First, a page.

SKOWHEGAN, Me. – Trucking company president Jimmy Carrier knows his Western Star trucks are up to the job because he helped improve them.
Carrier, president of Richard Carrier Trucking (RCT), has advised Western Star executives and engineers on the designs of the 4900 and the 5700XE models, the two trucks which compose RCT’s 168-truck fleet.
“We know what we need in a truck,” said Carrier. “I was impressed with the way Western Star listened to me and then made the changes. That shows a real dedication to making the best truck they can.”
RCT bought its first Western Star 4900 in 1992 on a trial basis. The company was growing and Carrier, who was then running RCT’s maintenance shop, was looking to reduce repair costs.
“We tested the 4900 for a year and we were impressed by the low maintenance costs, the durability and the reliability,” he said. So RCT began stocking its fleet with dependable Western Star 4900s to better serve customers and its growing and interrelated operations.
The company has grown enormously since it was founded in 1974 by Richard Carrier, James’ father and an immigrant from Canada. Originally a log hauler, RCT has grown to include “anything having to do with wood,” including lumber and pallet manufacturing, pulp and fuel chips, landscaping chips and mulch.
Based in Maine, where it owns 33,000 acres of forest, RCT also has facilities in New Hampshire and Vermont and operates throughout New England and Canada, where it has two trucking companies. It employs about 650 people and uses another 120 contractors, Carrier said.
When RCT first began buying Western Star 4900s, the company would make its own modifications to them, based on what they’d learned about operating logging trucks in Maine’s harsh conditions. On trips to Western Star’s former headquarters in Kelowna, British Columbia, and its current base in Portland, Ore., Carrier and other customers shared their hard-earned knowledge with Western Star executives and engineers, working with them to make the trucks more capable and reliable. In almost every instance, Western Star made the suggested changes, Carrier said.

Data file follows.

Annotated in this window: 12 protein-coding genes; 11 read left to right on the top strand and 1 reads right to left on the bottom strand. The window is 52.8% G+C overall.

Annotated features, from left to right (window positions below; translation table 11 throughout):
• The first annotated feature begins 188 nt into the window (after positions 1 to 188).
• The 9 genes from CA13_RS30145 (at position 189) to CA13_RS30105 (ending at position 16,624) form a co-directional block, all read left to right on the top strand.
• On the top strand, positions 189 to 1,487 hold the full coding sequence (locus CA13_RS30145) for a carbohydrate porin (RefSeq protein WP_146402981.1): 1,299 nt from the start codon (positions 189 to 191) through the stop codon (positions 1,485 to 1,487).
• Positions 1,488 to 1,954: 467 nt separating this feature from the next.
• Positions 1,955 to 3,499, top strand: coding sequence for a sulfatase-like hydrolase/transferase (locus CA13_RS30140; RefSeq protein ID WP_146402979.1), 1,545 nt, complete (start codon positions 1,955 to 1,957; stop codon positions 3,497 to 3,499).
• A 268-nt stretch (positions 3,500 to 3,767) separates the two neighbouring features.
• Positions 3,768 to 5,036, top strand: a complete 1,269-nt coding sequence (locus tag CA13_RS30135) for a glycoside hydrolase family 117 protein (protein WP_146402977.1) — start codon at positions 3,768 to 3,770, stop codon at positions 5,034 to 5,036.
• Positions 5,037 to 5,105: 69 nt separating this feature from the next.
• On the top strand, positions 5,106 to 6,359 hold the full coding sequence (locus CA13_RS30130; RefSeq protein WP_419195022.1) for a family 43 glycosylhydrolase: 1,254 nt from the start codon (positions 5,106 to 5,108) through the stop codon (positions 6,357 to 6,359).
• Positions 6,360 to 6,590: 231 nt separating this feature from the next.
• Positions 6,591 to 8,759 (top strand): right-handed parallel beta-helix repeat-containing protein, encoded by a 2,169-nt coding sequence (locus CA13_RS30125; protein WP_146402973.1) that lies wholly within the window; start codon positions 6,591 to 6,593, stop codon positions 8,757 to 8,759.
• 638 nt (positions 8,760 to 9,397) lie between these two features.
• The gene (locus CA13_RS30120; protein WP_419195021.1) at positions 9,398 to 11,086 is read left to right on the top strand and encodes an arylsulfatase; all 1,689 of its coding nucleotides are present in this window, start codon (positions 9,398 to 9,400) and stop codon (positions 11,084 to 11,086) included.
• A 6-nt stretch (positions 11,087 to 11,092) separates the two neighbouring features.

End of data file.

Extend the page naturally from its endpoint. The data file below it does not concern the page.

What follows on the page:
For example, he advised equipping the dashboard of the 5700XE, which launched in 2015, with traditional gauges rather than digital readouts.
“I like the look of needle (gauges),” he said. “It makes a truck look like a truck. Drivers like that.”
RCT has been using the new 5700XEs for long-haul and heavy haul and the truck is performing well in both instances, Carrier said.
RCT’s trucks are bright yellow, but their most visible vehicles are two Western Star trucks the company has turned into rolling tributes, one for veterans and one commemorating 9/11. The Support Our Troops truck is assigned to a driver who is a Vietnam veteran. Both trucks are purposely assigned to a Rhode Island-to-Quebec route.
“They run that road so everyone can see them,” Carrier said. “The whole Northeastern Seaboard sees them.”
RCT has never been shy about expressing its opinion, whether it comes to patriotism or truck design.
Western Star Truck Sales, Inc., headquartered in Portland, Ore., produces tough custom trucks for highway and vocational applications. Western Star is a subsidiary of Daimler Trucks North America LLC. Daimler Trucks North America produces and markets Class 5-8 vehicles and is a Daimler company, the world’s leading commercial vehicle manufacturer.
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